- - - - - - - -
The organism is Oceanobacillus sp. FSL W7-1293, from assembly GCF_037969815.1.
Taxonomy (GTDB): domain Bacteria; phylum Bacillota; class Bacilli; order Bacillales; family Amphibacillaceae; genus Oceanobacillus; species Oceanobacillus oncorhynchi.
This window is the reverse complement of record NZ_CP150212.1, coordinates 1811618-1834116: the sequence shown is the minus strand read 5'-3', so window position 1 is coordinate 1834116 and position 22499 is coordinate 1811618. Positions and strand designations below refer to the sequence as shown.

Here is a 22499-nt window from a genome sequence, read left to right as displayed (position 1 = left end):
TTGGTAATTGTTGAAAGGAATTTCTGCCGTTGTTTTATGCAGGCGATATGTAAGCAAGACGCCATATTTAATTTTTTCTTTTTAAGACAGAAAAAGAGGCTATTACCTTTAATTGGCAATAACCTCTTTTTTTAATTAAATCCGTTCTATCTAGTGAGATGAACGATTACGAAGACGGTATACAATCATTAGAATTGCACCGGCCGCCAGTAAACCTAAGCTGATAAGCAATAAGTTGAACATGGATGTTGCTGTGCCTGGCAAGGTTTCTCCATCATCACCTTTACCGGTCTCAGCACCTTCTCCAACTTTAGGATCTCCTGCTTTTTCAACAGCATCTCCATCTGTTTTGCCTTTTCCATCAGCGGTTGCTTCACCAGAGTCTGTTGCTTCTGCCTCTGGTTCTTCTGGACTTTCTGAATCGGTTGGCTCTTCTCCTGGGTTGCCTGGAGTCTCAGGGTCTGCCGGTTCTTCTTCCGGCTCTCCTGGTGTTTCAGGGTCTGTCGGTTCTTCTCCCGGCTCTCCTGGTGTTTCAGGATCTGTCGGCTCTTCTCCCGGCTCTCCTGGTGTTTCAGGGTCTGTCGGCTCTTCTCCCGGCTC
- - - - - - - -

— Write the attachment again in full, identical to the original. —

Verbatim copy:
The organism is Oceanobacillus sp. FSL W7-1293, from assembly GCF_037969815.1.
Taxonomy (GTDB): domain Bacteria; phylum Bacillota; class Bacilli; order Bacillales; family Amphibacillaceae; genus Oceanobacillus; species Oceanobacillus oncorhynchi.
This window is the reverse complement of record NZ_CP150212.1, coordinates 1811618-1834116: the sequence shown is the minus strand read 5'-3', so window position 1 is coordinate 1834116 and position 22499 is coordinate 1811618. Positions and strand designations below refer to the sequence as shown.

Here is a 22499-nt window from a genome sequence, read left to right as displayed (position 1 = left end):
TTGGTAATTGTTGAAAGGAATTTCTGCCGTTGTTTTATGCAGGCGATATGTAAGCAAGACGCCATATTTAATTTTTTCTTTTTAAGACAGAAAAAGAGGCTATTACCTTTAATTGGCAATAACCTCTTTTTTTAATTAAATCCGTTCTATCTAGTGAGATGAACGATTACGAAGACGGTATACAATCATTAGAATTGCACCGGCCGCCAGTAAACCTAAGCTGATAAGCAATAAGTTGAACATGGATGTTGCTGTGCCTGGCAAGGTTTCTCCATCATCACCTTTACCGGTCTCAGCACCTTCTCCAACTTTAGGATCTCCTGCTTTTTCAACAGCATCTCCATCTGTTTTGCCTTTTCCATCAGCGGTTGCTTCACCAGAGTCTGTTGCTTCTGCCTCTGGTTCTTCTGGACTTTCTGAATCGGTTGGCTCTTCTCCTGGGTTGCCTGGAGTCTCAGGGTCTGCCGGTTCTTCTTCCGGCTCTCCTGGTGTTTCAGGGTCTGTCGGTTCTTCTCCCGGCTCTCCTGGTGTTTCAGGATCTGTCGGCTCTTCTCCCGGCTCTCCTGGTGTTTCAGGGTCTGTCGGCTCTTCTCCCGGCTC